“We are all hard-wired to be seeking a sense of happiness and the desire to flourish, and to be the best we can be.”
You are not your title.
From a young age, no matter how you are raised or where you are from, we have all been asked at some point, “What do you want to be when you grow up.” For those who may ask this question, it is a question aimed to imagine a bright and prosperous future. As we age, the question becomes, “What job do you plan to get?” We begin to put more worth and value on titles – biochemical researcher, history teacher, retail manager, financial analyst, to name a few. Titles are a tangible outcome, an imaginable future. But focussing too much on titles can deter our achieving.
In high school and college or in the workplace, students and young professionals are pressured to perfect and articulate themselves on paper. On a resume, we tell who we are and what jobs we have worked in the past. But, like a title, not everything can be communicated in a resume – namely, our unique worth as a worker or thinker. That’s why it is important to identify for yourself your unique assets, not just titles you wish to hold or where and how you have worked in the past.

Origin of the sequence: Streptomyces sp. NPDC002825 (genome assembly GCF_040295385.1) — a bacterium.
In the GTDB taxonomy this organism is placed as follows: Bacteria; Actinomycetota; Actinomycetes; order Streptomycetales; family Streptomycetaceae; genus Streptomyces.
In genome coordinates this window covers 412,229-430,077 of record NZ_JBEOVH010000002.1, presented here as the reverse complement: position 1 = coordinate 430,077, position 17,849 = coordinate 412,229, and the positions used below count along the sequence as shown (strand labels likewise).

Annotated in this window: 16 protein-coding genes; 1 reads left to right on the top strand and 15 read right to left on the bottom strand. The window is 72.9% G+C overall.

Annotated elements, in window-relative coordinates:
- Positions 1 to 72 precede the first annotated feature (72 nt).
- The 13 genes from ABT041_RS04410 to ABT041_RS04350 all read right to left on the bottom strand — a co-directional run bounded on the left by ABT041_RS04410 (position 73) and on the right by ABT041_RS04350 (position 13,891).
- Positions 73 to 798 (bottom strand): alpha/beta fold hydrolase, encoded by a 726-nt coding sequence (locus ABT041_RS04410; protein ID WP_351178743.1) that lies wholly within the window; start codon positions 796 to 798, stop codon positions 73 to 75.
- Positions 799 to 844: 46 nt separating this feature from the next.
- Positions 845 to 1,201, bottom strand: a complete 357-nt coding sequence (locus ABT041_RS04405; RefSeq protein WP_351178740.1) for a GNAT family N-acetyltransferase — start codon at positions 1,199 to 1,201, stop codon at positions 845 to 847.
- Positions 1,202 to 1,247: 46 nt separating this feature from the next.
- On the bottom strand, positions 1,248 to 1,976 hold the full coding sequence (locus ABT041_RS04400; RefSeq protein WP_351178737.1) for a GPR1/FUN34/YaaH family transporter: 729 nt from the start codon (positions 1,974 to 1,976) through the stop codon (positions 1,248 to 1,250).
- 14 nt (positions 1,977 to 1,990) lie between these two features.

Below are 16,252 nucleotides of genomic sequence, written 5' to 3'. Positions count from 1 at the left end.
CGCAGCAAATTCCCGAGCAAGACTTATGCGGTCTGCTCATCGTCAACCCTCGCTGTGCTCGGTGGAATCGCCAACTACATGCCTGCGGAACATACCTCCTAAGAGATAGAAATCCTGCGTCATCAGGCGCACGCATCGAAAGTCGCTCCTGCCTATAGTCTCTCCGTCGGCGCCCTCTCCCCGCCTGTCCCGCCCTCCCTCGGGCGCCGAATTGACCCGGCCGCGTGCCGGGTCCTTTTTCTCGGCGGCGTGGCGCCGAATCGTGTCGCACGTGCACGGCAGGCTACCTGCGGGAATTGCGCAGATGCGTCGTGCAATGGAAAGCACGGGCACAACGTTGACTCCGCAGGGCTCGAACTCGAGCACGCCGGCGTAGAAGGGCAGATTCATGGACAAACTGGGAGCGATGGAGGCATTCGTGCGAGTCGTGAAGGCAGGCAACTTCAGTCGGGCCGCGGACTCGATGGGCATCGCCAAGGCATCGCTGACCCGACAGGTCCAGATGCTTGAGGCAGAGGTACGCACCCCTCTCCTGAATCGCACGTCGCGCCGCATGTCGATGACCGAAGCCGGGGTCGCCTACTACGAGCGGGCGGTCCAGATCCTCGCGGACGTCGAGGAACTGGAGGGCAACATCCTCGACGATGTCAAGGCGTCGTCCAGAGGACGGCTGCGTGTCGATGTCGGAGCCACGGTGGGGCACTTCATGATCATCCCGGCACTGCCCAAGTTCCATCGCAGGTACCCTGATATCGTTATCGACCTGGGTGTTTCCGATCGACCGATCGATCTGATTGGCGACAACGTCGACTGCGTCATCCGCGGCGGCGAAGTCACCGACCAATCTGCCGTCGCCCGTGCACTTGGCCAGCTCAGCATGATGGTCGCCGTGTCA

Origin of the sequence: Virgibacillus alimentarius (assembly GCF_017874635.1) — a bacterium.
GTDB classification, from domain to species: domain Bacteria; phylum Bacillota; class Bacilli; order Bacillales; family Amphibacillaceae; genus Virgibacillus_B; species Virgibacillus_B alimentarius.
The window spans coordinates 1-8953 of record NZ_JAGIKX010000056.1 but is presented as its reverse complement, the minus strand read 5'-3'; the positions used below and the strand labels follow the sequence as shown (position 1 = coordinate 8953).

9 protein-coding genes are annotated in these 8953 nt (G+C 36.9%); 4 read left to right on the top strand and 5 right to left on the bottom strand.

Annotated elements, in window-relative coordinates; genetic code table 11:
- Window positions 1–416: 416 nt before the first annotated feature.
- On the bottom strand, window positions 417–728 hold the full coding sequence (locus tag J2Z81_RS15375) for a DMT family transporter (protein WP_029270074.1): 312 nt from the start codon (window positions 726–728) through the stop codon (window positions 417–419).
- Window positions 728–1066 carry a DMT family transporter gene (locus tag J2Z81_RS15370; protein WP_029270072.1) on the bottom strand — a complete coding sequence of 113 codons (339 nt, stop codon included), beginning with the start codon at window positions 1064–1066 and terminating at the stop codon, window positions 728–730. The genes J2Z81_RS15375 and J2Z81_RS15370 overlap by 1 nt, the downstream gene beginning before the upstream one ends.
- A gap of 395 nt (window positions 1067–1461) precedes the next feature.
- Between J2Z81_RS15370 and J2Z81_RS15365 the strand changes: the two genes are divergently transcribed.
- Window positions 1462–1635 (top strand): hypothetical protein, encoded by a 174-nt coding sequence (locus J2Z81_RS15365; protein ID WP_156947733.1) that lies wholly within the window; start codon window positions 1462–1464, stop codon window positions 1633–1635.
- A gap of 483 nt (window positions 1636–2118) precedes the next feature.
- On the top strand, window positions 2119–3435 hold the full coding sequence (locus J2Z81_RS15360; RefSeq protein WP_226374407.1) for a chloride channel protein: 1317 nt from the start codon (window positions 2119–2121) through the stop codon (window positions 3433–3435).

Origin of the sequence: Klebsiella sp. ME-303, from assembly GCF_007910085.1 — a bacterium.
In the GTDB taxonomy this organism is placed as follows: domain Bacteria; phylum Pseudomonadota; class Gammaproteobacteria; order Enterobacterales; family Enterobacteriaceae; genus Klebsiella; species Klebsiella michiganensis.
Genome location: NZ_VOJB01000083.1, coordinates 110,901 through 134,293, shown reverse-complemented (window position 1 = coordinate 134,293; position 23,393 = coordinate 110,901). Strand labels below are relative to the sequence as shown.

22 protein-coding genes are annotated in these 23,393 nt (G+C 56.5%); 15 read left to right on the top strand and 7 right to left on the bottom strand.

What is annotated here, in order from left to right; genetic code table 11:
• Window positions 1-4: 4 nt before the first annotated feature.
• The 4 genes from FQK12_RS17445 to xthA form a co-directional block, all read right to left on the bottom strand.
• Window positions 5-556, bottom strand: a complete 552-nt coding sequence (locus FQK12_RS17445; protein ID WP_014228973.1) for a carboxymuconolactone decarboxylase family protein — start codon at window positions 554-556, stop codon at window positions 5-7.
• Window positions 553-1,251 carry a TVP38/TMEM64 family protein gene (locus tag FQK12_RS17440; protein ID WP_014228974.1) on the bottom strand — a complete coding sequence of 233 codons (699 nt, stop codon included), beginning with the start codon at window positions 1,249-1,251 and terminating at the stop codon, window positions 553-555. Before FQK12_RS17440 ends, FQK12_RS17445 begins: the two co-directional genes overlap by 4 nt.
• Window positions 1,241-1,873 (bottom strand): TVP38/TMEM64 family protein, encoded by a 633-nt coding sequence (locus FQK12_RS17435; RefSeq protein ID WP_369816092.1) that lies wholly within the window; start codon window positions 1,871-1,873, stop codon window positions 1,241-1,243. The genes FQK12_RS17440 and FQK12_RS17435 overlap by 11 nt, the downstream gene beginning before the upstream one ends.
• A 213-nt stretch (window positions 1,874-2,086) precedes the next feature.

Achieving should be well-rounded.
As we strive to reach our dreams or manifest our life goals, often we can be lost on our journey to happiness as well. Your success should be well-rounded – not only professional but personal too. Studies around happiness show us that being well-educated and well-paid are just a portion of what many consider wholesome fulfillment in life. Also noted as important are meaningful relationships and the freedom to achieve goals.
With these frames of mind, we can ask ourselves if seeking titles and perfecting our resume truly help us to take action towards well-rounded success in life. Many who study life achievement with relation to work, say that it is not the title but the craft itself that gives fulfillment.